I'm Matt Kip.

I've been eating wild things for over thirty years.


I grew up in central South Carolina exploring the vast tract of forest across the road from my house. A tribe of boys and I dug kaolin clay from creek banks, followed deer tracks in the sand and played stalking games in the bracken fern. Those experiences planted in me a love for the wild around us, as well as for the wild I connected to within. I sensed there must be some way for a modern person to engage deeply with these forces.

When I was 16, a neighbor took me foraging one afternoon. It was as if someone pointed out a trap door, a secret exit from a world in which everything had to be exchanged for money. I had never experienced such a feeling of radical freedom. I realized I was surrounded by food and medicine, hidden in plain sight. In those days before the internet, I read every book I could find in the library about wild edibles and went on walks with Doug Elliott and Steven "Snowbear" Taylor, two respected regional foragers.

Come Forage with me!
I imagined a life of self-reliance, carving out a living in a remote wilderness somewhere. I never got there. Instead, as I grew into my  adult life, I walked an edge between a constant awareness of the wild, while participating in modern consumerist society. I raised my children to know the wild foods and medicines growing around them. Being able to pull up weeds in our garden and add them to dinner is a great skill to have, but beyond the dinner plate lies something much deeper. Foraging showed me something I can never forget. Nature is a give away. Though foragers use money like everyone else, there's a different map in our minds about the world. Everything we know of civilization could fall away, and there would still be something to eat and plants that heal. The world the forager inhabits is somehow a friendlier place. There's an unfathomable generosity in wild nature, as it is always driving toward abundance. Wild foods and medicines pop through even the sidewalk cracks of our cities, beckoning us to remember our birthrights as parts of a living ecosystem. Every time I fill a bag with wild nettles, or come home with a pile of oyster mushrooms, I experience a calm feeling of capability and belonging in the world. I want to share that feeling.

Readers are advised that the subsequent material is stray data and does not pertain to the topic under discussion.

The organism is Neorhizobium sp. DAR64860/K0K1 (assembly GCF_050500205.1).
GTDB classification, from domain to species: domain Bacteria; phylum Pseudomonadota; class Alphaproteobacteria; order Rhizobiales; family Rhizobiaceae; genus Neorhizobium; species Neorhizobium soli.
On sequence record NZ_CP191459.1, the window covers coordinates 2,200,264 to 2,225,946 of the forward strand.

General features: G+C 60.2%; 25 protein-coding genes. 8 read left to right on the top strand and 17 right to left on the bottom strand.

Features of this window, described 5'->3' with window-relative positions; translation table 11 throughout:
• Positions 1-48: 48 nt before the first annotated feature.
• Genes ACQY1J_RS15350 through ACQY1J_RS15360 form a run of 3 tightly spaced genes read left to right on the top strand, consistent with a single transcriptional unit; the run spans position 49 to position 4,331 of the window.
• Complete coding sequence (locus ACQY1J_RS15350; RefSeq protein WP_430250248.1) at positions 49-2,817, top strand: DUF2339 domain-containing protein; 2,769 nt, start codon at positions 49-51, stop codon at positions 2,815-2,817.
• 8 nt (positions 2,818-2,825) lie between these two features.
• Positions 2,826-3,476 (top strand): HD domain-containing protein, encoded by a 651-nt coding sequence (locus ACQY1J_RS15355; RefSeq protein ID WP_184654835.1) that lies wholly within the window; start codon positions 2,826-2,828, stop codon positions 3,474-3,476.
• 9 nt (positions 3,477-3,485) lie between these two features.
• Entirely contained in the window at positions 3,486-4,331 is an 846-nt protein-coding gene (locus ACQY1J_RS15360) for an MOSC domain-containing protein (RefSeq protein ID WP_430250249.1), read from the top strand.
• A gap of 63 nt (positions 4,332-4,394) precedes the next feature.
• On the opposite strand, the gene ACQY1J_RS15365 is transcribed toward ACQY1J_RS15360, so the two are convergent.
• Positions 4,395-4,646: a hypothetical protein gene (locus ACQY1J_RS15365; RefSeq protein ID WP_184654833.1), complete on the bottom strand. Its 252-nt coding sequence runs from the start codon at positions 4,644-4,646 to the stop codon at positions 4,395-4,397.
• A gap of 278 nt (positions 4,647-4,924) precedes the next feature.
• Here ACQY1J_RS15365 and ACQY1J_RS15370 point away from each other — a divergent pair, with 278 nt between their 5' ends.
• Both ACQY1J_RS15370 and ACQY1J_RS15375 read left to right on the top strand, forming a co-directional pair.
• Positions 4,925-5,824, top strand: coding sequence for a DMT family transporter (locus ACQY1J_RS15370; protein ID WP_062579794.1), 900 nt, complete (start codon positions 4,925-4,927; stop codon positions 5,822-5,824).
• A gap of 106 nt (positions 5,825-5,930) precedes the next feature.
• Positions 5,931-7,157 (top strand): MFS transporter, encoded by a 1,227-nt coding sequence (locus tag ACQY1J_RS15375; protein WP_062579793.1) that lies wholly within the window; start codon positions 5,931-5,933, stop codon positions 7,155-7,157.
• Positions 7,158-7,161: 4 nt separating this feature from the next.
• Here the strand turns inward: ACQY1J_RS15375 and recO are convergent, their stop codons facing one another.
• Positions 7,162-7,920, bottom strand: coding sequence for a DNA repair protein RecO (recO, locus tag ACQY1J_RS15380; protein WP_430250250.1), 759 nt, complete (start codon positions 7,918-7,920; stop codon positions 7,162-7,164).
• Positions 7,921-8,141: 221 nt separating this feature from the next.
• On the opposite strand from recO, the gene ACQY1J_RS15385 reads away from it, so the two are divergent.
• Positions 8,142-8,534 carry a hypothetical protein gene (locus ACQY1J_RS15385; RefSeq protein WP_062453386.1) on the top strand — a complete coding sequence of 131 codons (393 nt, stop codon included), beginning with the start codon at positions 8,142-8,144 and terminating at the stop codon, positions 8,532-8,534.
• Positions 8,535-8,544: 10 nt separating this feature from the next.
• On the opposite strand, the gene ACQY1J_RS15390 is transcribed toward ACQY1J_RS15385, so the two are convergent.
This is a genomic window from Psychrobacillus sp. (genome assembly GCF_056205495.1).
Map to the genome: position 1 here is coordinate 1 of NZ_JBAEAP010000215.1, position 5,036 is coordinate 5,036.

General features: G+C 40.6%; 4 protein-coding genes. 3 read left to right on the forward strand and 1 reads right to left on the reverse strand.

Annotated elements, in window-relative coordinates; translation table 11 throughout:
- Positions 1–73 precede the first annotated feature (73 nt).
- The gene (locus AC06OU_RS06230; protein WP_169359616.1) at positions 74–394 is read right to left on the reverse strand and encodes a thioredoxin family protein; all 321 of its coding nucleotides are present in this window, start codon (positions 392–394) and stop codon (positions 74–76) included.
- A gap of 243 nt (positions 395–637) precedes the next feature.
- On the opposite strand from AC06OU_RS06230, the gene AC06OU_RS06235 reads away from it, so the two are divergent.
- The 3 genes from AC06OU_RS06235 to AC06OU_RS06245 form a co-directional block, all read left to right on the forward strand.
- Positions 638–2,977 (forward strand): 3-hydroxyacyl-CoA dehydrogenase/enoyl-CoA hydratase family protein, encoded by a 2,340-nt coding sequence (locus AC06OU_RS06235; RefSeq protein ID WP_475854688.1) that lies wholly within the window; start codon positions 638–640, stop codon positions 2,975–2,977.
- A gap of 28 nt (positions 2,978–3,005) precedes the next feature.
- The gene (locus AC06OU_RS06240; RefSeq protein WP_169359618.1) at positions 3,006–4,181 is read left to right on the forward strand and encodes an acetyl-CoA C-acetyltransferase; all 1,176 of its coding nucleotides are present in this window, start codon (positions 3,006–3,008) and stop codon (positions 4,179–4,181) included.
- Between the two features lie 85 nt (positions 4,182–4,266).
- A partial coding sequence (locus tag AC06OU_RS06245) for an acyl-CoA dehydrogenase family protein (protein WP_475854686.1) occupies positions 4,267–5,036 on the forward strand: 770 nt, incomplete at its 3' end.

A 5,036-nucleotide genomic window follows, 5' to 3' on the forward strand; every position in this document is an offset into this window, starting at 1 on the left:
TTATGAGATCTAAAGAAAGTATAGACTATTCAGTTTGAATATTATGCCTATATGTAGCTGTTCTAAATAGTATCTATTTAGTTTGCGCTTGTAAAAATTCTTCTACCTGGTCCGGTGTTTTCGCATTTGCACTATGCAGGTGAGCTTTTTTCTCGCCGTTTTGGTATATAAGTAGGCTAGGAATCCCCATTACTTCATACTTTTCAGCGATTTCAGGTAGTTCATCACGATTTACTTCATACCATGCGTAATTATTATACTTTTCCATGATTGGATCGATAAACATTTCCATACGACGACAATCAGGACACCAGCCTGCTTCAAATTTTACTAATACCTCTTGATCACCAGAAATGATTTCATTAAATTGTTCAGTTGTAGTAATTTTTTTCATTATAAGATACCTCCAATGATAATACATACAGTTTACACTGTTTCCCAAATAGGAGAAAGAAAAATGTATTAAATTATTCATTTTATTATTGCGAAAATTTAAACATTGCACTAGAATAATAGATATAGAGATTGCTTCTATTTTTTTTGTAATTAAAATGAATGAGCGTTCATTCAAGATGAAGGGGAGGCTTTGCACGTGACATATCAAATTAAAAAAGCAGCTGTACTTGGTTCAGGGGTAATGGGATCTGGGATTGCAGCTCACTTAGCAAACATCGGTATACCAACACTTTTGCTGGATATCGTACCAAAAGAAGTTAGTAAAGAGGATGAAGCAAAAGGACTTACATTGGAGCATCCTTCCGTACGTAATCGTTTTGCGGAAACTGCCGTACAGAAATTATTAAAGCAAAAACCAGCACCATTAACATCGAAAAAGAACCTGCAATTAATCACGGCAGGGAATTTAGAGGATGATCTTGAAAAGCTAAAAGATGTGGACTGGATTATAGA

I began leading plant walks 17 years ago along the rivers in Columbia, SC. Since then I've had the opportunity to introduce thousands of people around SC and beyond to this way of seeing and connecting with the natural world. I'm excited you found Full Belly Foraging, and hope to see you in the woods soon! 


Come Forage with me!